Scientists discover dolphins speak in sentences | Inquirer Technology

Scientists discover dolphins speak in sentences

/ 04:22 PM September 13, 2016

Dolphins are among the most intelligent creatures in the oceans but scientists have made a discovery that could prove them to be far more intelligent than initially thought.  Image

Dolphins are playful, social and highly intelligent creatures. Scientists have been aware of this fact for quite some time. Further proof of this is the latest discovery made by researchers that dolphins may actually “speak” to each other in full sentences.

The discovery was made by a team of researchers in Karadag using a new kind of high-fidelity underwater microphone, reports Engadget.


These researchers had been listening in on a pair of Black Sea bottlenose dolphins named Yasha and Yana when they found that the various sounds that the dolphins made could be attributed to as “words” and that the dolphins would wait for the other to finish a “sentence” before responding with its own set of sounds.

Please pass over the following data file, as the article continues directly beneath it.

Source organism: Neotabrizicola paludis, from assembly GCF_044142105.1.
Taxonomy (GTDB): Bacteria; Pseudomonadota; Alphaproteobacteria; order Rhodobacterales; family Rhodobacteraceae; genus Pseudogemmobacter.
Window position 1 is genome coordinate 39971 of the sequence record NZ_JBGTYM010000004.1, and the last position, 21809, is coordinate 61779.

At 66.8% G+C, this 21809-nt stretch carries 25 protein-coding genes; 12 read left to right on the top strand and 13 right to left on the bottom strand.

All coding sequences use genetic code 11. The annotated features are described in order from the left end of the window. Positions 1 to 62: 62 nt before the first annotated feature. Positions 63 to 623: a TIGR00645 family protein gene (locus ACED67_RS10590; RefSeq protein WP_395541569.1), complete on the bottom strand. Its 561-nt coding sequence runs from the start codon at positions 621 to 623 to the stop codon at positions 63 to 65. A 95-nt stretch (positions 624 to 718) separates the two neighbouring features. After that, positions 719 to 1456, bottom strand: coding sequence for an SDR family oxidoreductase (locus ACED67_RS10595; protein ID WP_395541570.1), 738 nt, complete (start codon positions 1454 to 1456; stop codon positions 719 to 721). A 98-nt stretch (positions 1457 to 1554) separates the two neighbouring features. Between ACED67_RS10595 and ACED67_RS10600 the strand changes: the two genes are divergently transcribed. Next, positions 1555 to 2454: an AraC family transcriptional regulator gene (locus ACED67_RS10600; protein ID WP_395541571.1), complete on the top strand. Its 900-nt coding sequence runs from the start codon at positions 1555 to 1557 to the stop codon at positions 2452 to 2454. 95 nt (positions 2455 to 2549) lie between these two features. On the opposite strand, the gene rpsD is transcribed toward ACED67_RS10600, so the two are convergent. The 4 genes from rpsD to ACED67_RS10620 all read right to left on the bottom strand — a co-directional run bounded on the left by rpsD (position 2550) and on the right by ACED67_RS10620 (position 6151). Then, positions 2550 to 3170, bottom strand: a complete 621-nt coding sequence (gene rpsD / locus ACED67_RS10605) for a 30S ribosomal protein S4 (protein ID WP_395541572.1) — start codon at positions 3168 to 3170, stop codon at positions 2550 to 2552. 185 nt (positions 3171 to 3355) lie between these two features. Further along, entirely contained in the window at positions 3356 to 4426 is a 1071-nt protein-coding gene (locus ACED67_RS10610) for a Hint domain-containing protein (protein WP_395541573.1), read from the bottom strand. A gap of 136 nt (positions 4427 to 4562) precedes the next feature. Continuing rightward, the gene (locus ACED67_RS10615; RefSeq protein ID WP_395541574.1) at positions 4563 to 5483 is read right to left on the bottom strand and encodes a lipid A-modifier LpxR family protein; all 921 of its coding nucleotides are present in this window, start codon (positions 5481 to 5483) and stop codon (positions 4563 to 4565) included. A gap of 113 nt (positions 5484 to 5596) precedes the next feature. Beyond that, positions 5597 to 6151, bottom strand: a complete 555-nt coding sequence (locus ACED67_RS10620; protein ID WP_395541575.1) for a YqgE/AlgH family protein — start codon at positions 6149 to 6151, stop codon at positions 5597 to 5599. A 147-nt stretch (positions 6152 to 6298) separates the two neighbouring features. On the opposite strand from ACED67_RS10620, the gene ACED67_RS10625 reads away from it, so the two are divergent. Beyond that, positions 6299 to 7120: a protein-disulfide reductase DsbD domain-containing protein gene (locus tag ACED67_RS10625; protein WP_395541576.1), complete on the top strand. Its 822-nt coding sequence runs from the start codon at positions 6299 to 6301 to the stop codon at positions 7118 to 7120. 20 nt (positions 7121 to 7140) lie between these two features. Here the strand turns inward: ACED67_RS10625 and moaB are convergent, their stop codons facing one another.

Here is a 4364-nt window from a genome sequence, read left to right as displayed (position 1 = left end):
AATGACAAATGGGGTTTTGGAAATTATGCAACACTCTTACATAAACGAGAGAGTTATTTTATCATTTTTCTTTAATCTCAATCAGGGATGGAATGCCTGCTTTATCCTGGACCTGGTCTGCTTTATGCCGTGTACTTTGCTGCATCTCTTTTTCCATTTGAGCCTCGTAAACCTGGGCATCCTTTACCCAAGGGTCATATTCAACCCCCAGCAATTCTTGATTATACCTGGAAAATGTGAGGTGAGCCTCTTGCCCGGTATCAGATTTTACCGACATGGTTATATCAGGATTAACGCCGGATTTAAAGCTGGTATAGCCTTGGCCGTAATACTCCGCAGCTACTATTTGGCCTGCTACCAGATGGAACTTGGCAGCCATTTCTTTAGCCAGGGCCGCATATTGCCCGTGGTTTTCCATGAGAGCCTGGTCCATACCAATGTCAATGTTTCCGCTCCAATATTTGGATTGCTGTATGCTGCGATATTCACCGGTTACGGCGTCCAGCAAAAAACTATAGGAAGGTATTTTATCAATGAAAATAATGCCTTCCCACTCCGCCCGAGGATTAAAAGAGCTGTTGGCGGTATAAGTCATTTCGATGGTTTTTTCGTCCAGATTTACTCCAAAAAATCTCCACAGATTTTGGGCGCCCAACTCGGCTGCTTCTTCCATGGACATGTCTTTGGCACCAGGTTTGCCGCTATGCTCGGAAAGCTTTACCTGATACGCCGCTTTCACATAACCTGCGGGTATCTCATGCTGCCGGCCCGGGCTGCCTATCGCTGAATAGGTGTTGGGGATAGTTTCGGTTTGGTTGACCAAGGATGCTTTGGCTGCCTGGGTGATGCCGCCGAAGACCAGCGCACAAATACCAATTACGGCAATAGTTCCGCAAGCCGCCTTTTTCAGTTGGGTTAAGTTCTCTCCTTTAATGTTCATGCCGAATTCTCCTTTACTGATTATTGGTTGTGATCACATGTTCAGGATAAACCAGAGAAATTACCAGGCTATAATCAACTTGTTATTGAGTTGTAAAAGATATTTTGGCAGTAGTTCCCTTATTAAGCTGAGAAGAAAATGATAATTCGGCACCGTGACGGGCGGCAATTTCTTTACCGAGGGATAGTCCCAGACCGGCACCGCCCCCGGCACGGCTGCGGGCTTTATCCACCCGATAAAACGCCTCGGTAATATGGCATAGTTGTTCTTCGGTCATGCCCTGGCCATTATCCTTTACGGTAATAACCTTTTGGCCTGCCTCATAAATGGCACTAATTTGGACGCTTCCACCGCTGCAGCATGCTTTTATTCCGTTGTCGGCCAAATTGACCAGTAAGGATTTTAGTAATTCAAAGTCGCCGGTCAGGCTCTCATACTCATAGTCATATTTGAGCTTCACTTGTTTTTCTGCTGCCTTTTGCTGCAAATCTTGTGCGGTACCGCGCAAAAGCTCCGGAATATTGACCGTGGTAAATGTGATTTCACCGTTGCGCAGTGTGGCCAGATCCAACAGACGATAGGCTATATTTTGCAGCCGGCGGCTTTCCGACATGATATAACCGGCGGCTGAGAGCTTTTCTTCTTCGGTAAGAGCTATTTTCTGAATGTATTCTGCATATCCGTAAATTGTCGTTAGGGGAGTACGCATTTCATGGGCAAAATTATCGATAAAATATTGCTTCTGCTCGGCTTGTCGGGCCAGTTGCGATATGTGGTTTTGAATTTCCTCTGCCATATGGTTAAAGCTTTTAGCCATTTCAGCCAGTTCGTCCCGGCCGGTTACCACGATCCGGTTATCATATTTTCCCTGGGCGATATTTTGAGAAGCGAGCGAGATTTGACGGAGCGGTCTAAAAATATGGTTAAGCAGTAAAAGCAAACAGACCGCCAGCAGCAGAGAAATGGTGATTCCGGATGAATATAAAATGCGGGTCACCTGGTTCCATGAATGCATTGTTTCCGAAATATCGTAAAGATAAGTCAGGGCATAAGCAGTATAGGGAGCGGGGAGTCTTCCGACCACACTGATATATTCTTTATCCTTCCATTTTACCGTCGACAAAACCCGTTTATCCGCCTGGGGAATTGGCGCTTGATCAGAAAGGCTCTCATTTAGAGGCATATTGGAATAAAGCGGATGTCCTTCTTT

Past research has already uncovered certain sounds or “words” that pertained to the presence of food. It’s likely that the research to decipher more of the dolphin’s language will take a long while. But when it does get deciphered, it would be the first time that humans will be privy to the thoughts and conversations of a different species. It could even influence key principles in linguistics and the process of learning a new language.  Alfred Bayle/rga

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TOPICS: dolphin
TAGS: dolphin

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